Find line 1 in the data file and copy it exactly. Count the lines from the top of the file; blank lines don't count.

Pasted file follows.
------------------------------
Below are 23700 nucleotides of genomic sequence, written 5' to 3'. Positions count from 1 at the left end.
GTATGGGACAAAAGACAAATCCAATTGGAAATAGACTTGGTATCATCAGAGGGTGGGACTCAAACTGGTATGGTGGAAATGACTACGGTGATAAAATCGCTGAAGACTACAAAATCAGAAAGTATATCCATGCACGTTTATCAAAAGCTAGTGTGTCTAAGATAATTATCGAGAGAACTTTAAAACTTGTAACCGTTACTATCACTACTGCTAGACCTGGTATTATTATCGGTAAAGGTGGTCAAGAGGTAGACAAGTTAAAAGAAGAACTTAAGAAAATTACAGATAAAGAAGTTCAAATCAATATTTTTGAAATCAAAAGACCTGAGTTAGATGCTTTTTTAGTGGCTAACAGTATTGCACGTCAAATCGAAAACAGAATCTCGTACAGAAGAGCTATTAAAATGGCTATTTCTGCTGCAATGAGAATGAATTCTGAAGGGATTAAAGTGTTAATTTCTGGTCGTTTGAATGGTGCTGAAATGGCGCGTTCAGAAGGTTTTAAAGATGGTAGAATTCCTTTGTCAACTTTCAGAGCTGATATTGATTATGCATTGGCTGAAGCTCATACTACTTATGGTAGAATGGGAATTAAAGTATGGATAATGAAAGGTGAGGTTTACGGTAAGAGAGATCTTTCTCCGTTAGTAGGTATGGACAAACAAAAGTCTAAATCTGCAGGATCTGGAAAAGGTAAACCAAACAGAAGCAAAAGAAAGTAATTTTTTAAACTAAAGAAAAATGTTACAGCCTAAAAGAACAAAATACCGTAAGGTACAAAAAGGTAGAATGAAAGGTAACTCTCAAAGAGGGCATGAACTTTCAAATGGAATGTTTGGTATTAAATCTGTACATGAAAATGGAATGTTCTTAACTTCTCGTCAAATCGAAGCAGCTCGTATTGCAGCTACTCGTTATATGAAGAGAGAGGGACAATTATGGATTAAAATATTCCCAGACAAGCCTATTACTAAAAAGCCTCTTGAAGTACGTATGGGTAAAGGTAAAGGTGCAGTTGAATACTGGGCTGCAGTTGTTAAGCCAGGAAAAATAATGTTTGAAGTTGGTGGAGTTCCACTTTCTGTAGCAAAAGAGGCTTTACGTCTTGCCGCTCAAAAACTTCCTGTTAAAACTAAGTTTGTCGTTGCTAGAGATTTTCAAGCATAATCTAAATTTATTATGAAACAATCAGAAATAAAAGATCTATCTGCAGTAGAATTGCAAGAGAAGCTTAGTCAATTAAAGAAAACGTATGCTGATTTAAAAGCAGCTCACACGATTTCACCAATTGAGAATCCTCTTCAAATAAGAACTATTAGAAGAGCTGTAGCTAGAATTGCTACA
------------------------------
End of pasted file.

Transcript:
Below are 23700 nucleotides of genomic sequence, written 5' to 3'. Positions count from 1 at the left end.